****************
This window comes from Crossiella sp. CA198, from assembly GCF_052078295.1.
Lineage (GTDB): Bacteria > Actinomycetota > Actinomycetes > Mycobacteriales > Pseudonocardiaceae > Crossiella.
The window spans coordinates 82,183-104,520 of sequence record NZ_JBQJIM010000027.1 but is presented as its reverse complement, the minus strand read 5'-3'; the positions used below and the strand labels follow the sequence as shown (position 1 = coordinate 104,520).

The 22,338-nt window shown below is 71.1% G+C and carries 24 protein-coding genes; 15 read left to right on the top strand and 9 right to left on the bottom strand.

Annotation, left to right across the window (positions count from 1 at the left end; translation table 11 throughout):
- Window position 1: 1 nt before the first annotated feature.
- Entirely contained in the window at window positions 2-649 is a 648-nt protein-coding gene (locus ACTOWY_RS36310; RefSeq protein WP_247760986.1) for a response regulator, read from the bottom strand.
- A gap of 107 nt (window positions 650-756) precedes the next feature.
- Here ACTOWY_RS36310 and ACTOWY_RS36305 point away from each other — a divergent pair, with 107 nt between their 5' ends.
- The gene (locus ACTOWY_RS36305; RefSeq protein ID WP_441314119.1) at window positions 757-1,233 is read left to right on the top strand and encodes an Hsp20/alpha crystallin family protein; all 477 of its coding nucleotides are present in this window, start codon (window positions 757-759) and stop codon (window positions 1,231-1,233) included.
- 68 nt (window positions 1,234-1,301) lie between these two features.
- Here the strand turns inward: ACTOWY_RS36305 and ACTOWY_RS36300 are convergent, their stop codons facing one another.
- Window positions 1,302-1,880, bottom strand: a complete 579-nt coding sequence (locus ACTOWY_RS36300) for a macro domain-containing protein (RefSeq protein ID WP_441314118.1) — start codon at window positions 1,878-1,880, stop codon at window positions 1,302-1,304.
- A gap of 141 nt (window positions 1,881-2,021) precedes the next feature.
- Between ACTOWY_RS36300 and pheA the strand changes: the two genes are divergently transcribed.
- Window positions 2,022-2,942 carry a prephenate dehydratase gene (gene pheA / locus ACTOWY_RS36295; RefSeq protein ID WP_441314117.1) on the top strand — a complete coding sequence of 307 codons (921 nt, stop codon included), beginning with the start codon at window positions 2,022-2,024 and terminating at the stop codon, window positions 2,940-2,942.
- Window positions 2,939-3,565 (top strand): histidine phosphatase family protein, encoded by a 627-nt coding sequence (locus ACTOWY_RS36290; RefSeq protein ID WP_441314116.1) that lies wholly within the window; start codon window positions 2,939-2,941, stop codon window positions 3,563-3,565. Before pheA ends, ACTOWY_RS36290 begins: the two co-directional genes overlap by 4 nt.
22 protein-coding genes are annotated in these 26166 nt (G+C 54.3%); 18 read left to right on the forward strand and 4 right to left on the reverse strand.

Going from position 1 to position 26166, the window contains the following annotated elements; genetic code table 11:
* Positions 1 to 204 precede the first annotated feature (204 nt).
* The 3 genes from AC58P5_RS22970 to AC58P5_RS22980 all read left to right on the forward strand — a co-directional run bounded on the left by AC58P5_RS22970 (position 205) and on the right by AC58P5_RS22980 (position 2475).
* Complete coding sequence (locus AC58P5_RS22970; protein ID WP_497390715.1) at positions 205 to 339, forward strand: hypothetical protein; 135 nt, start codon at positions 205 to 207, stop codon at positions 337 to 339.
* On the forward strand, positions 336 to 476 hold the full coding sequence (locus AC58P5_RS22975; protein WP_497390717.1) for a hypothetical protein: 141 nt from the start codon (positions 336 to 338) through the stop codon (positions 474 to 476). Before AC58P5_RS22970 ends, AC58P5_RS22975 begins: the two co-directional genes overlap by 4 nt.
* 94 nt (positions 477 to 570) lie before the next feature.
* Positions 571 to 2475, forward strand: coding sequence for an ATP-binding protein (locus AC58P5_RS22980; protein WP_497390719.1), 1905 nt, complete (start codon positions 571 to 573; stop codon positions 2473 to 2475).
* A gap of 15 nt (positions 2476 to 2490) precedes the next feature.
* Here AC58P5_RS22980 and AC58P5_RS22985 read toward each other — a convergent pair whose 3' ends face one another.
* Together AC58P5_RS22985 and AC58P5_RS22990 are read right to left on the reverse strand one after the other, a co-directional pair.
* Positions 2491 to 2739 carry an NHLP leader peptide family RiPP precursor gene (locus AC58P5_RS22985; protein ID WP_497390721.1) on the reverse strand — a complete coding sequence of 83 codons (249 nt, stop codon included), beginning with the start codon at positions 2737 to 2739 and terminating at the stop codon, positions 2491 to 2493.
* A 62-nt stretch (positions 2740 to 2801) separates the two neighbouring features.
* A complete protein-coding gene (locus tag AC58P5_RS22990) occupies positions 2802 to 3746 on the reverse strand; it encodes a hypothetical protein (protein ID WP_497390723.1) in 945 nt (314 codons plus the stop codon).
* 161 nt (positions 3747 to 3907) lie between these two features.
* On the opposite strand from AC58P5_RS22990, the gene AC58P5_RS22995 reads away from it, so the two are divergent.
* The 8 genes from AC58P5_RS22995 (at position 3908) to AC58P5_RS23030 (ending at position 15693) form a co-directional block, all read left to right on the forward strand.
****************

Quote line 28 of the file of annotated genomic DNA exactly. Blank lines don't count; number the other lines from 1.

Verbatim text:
* Together AC58P5_RS22985 and AC58P5_RS22990 are read right to left on the reverse strand one after the other, a co-directional pair.